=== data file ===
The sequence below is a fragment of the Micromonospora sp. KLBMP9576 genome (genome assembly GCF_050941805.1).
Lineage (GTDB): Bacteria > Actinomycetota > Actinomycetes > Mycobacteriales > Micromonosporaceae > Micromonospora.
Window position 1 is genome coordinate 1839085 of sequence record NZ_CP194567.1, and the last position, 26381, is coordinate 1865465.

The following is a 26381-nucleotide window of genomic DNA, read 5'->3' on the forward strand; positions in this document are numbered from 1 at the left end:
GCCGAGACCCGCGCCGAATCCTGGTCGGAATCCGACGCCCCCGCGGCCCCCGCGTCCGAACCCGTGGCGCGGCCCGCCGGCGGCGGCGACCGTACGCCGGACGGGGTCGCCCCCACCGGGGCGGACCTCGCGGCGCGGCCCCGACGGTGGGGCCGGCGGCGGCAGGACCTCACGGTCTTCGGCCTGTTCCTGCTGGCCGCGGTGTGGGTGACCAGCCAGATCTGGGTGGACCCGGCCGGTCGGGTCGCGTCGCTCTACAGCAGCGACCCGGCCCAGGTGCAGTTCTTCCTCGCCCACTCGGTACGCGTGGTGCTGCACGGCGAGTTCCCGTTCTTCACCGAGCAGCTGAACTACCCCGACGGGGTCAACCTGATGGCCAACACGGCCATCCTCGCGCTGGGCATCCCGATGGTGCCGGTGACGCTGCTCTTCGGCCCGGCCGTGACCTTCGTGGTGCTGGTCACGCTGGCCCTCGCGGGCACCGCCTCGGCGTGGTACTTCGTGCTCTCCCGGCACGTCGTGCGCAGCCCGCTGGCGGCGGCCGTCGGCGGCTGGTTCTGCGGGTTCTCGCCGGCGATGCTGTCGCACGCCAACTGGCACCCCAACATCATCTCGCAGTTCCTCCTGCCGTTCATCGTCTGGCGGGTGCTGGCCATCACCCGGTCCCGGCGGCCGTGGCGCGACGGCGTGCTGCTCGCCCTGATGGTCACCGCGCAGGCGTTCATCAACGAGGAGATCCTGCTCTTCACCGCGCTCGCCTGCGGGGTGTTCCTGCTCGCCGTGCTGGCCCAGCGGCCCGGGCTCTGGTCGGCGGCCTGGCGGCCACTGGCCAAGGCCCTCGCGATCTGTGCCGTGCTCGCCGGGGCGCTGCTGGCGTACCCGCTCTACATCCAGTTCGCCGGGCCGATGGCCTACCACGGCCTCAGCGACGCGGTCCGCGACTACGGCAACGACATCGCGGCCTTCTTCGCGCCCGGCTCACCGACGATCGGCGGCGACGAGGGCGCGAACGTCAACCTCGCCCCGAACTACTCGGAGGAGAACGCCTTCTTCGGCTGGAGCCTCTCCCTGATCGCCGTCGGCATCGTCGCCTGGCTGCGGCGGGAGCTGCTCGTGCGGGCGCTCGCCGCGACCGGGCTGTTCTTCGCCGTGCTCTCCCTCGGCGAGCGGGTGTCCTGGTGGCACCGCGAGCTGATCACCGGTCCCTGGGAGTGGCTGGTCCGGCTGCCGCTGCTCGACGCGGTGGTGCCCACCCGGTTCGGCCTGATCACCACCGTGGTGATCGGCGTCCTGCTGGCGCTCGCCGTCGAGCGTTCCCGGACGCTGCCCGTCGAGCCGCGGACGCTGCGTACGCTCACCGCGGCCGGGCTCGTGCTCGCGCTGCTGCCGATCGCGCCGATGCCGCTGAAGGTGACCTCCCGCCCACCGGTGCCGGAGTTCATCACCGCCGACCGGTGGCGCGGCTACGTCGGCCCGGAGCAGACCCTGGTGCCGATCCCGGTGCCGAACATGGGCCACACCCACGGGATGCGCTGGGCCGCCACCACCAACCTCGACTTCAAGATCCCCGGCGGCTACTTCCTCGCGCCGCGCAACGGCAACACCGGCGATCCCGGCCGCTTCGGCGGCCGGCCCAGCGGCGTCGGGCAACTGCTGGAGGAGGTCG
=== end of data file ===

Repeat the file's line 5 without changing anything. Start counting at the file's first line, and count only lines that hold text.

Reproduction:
GCCGAGACCCGCGCCGAATCCTGGTCGGAATCCGACGCCCCCGCGGCCCCCGCGTCCGAACCCGTGGCGCGGCCCGCCGGCGGCGGCGACCGTACGCCGGACGGGGTCGCCCCCACCGGGGCGGACCTCGCGGCGCGGCCCCGACGGTGGGGCCGGCGGCGGCAGGACCTCACGGTCTTCGGCCTGTTCCTGCTGGCCGCGGTGTGGGTGACCAGCCAGATCTGGGTGGACCCGGCCGGTCGGGTCGCGTCGCTCTACAGCAGCGACCCGGCCCAGGTGCAGTTCTTCCTCGCCCACTCGGTACGCGTGGTGCTGCACGGCGAGTTCCCGTTCTTCACCGAGCAGCTGAACTACCCCGACGGGGTCAACCTGATGGCCAACACGGCCATCCTCGCGCTGGGCATCCCGATGGTGCCGGTGACGCTGCTCTTCGGCCCGGCCGTGACCTTCGTGGTGCTGGTCACGCTGGCCCTCGCGGGCACCGCCTCGGCGTGGTACTTCGTGCTCTCCCGGCACGTCGTGCGCAGCCCGCTGGCGGCGGCCGTCGGCGGCTGGTTCTGCGGGTTCTCGCCGGCGATGCTGTCGCACGCCAACTGGCACCCCAACATCATCTCGCAGTTCCTCCTGCCGTTCATCGTCTGGCGGGTGCTGGCCATCACCCGGTCCCGGCGGCCGTGGCGCGACGGCGTGCTGCTCGCCCTGATGGTCACCGCGCAGGCGTTCATCAACGAGGAGATCCTGCTCTTCACCGCGCTCGCCTGCGGGGTGTTCCTGCTCGCCGTGCTGGCCCAGCGGCCCGGGCTCTGGTCGGCGGCCTGGCGGCCACTGGCCAAGGCCCTCGCGATCTGTGCCGTGCTCGCCGGGGCGCTGCTGGCGTACCCGCTCTACATCCAGTTCGCCGGGCCGATGGCCTACCACGGCCTCAGCGACGCGGTCCGCGACTACGGCAACGACATCGCGGCCTTCTTCGCGCCCGGCTCACCGACGATCGGCGGCGACGAGGGCGCGAACGTCAACCTCGCCCCGAACTACTCGGAGGAGAACGCCTTCTTCGGCTGGAGCCTCTCCCTGATCGCCGTCGGCATCGTCGCCTGGCTGCGGCGGGAGCTGCTCGTGCGGGCGCTCGCCGCGACCGGGCTGTTCTTCGCCGTGCTCTCCCTCGGCGAGCGGGTGTCCTGGTGGCACCGCGAGCTGATCACCGGTCCCTGGGAGTGGCTGGTCCGGCTGCCGCTGCTCGACGCGGTGGTGCCCACCCGGTTCGGCCTGATCACCACCGTGGTGATCGGCGTCCTGCTGGCGCTCGCCGTCGAGCGTTCCCGGACGCTGCCCGTCGAGCCGCGGACGCTGCGTACGCTCACCGCGGCCGGGCTCGTGCTCGCGCTGCTGCCGATCGCGCCGATGCCGCTGAAGGTGACCTCCCGCCCACCGGTGCCGGAGTTCATCACCGCCGACCGGTGGCGCGGCTACGTCGGCCCGGAGCAGACCCTGGTGCCGATCCCGGTGCCGAACATGGGCCACACCCACGGGATGCGCTGGGCCGCCACCACCAACCTCGACTTCAAGATCCCCGGCGGCTACTTCCTCGCGCCGCGCAACGGCAACACCGGCGATCCCGGCCGCTTCGGCGGCCGGCCCAGCGGCGTCGGGCAACTGCTGGAGGAGGTCG